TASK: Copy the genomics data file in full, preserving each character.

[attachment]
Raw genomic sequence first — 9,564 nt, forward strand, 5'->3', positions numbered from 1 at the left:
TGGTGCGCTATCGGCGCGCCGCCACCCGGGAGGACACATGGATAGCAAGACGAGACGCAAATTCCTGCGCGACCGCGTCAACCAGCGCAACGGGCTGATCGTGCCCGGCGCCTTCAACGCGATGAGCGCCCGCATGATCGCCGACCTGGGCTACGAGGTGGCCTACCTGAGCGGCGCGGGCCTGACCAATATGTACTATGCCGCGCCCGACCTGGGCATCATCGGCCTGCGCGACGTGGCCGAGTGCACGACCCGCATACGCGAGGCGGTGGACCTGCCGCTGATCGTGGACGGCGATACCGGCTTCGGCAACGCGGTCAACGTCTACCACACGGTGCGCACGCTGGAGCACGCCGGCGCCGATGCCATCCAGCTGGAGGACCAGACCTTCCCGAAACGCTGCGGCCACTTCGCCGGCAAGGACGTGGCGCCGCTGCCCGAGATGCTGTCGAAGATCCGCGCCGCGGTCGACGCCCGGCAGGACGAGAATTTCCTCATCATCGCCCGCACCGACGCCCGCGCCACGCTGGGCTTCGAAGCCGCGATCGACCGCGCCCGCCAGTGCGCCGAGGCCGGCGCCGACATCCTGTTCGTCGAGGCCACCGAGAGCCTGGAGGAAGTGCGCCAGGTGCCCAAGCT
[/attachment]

Raw genomic sequence first — 9,564 nt, forward strand, 5'->3', positions numbered from 1 at the left:
TGGTGCGCTATCGGCGCGCCGCCACCCGGGAGGACACATGGATAGCAAGACGAGACGCAAATTCCTGCGCGACCGCGTCAACCAGCGCAACGGGCTGATCGTGCCCGGCGCCTTCAACGCGATGAGCGCCCGCATGATCGCCGACCTGGGCTACGAGGTGGCCTACCTGAGCGGCGCGGGCCTGACCAATATGTACTATGCCGCGCCCGACCTGGGCATCATCGGCCTGCGCGACGTGGCCGAGTGCACGACCCGCATACGCGAGGCGGTGGACCTGCCGCTGATCGTGGACGGCGATACCGGCTTCGGCAACGCGGTCAACGTCTACCACACGGTGCGCACGCTGGAGCACGCCGGCGCCGATGCCATCCAGCTGGAGGACCAGACCTTCCCGAAACGCTGCGGCCACTTCGCCGGCAAGGACGTGGCGCCGCTGCCCGAGATGCTGTCGAAGATCCGCGCCGCGGTCGACGCCCGGCAGGACGAGAATTTCCTCATCATCGCCCGCACCGACGCCCGCGCCACGCTGGGCTTCGAAGCCGCGATCGACCGCGCCCGCCAGTGCGCCGAGGCCGGCGCCGACATCCTGTTCGTCGAGGCCACCGAGAGCCTGGAGGAAGTGCGCCAGGTGCCCAAGCT